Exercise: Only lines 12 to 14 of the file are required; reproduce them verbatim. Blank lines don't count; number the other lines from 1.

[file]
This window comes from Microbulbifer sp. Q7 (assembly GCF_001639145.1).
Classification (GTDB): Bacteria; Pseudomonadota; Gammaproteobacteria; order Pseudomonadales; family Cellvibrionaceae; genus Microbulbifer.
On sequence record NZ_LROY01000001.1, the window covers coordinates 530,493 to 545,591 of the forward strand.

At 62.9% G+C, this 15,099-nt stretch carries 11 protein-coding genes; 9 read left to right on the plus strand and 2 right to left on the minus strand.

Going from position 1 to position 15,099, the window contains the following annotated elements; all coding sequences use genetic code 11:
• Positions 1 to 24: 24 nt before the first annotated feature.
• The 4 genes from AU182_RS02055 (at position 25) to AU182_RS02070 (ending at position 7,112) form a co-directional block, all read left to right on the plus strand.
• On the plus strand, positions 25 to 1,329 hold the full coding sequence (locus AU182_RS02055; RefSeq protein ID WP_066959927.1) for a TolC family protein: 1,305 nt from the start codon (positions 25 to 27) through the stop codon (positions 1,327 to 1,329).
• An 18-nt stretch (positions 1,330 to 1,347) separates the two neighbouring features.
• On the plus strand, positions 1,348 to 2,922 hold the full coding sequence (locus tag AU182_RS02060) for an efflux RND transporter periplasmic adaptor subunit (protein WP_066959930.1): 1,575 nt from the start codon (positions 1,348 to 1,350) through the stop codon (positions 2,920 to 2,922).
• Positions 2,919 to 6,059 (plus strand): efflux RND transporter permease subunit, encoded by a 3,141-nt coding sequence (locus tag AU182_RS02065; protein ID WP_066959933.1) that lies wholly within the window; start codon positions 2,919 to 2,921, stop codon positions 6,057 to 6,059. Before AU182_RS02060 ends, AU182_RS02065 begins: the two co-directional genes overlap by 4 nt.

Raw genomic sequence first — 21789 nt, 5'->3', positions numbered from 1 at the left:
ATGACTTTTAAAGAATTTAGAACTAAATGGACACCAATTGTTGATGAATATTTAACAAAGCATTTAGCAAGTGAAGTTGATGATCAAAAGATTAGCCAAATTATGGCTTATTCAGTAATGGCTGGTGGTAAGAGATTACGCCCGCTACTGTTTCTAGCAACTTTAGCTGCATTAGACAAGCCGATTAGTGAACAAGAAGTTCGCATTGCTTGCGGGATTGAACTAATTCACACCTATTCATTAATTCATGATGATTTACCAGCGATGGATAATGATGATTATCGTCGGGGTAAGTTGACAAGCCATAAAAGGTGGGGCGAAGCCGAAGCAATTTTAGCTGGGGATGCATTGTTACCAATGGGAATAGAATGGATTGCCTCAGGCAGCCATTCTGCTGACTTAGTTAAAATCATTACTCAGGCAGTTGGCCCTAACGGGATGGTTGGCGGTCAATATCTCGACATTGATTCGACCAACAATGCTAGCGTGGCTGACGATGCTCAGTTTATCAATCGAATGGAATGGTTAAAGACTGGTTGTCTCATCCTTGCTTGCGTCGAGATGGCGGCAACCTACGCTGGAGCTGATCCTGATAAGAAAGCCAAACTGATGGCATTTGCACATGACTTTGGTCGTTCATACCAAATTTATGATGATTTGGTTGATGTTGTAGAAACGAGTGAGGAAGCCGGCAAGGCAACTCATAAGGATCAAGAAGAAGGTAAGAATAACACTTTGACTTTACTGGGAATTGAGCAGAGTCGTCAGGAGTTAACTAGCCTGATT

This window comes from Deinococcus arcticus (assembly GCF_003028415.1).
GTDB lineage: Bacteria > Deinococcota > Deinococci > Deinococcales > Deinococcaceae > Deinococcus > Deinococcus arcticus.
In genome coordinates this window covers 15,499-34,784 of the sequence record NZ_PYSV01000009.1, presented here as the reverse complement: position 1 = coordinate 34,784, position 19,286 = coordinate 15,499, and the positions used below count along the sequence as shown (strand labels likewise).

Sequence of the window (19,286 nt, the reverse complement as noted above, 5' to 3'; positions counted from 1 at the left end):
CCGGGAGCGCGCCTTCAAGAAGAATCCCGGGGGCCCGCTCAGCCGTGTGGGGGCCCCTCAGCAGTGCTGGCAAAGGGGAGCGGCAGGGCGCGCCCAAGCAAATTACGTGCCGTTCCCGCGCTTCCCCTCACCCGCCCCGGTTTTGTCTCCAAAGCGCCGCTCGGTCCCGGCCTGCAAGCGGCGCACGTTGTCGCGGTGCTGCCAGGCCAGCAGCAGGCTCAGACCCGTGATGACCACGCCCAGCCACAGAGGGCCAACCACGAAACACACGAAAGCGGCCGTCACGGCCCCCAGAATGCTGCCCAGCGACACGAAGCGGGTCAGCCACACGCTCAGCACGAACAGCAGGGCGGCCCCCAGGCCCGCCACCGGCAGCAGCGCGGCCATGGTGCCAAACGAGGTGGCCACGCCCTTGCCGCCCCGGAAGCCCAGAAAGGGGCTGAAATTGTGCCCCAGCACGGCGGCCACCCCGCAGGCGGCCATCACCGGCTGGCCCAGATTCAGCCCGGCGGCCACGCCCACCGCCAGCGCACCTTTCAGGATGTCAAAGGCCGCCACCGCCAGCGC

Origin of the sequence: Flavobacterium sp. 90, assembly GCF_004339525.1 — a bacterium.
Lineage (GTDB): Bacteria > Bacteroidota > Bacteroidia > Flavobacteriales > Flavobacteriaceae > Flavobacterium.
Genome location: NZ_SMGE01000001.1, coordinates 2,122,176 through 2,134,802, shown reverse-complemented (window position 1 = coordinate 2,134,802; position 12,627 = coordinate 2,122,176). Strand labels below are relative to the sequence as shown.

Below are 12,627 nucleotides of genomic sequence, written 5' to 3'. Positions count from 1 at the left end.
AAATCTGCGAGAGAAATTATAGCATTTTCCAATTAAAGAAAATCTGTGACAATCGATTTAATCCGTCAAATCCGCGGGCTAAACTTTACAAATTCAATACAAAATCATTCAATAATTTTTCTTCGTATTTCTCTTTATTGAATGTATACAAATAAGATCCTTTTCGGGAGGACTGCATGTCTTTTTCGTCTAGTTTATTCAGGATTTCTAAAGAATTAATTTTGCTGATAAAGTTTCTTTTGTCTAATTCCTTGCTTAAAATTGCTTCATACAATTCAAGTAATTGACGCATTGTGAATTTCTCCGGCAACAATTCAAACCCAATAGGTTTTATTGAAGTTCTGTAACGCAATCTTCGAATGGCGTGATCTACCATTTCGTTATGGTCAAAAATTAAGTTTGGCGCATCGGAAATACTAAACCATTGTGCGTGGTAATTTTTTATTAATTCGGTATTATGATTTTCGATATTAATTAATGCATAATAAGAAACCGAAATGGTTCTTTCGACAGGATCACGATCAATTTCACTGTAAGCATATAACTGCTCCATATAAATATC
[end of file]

Raw genomic sequence first — 21789 nt, 5'->3', positions numbered from 1 at the left:
ATGACTTTTAAAGAATTTAGAACTAAATGGACACCAATTGTTGATGAATATTTAACAAAGCATTTAGCAAGTGAAGTTGATGATCAAAAGATTAGCCAAATTATGGCTTATTCAGTAATGGCTGGTGGTAAGAGATTACGCCCGCTACTGTTTCTAGCAACTTTAGCTGCATTAGACAAGCCGATTAGTGAACAAGAAGTTCGCATTGCTTGCGGGATTGAACTAATTCACACCTATTCATTAATTCATGATGATTTACCAGCGATGGATAATGATGATTATCGTCGGGGTAAGTTGACAAGCCATAAAAGGTGGGGCGAAGCCGAAGCAATTTTAGCTGGGGATGCATTGTTACCAATGGGAATAGAATGGATTGCCTCAGGCAGCCATTCTGCTGACTTAGTTAAAATCATTACTCAGGCAGTTGGCCCTAACGGGATGGTTGGCGGTCAATATCTCGACATTGATTCGACCAACAATGCTAGCGTGGCTGACGATGCTCAGTTTATCAATCGAATGGAATGGTTAAAGACTGGTTGTCTCATCCTTGCTTGCGTCGAGATGGCGGCAACCTACGCTGGAGCTGATCCTGATAAGAAAGCCAAACTGATGGCATTTGCACATGACTTTGGTCGTTCATACCAAATTTATGATGATTTGGTTGATGTTGTAGAAACGAGTGAGGAAGCCGGCAAGGCAACTCATAAGGATCAAGAAGAAGGTAAGAATAACACTTTGACTTTACTGGGAATTGAGCAGAGTCGTCAGGAGTTAACTAGCCTGATT

This window comes from Deinococcus arcticus (assembly GCF_003028415.1).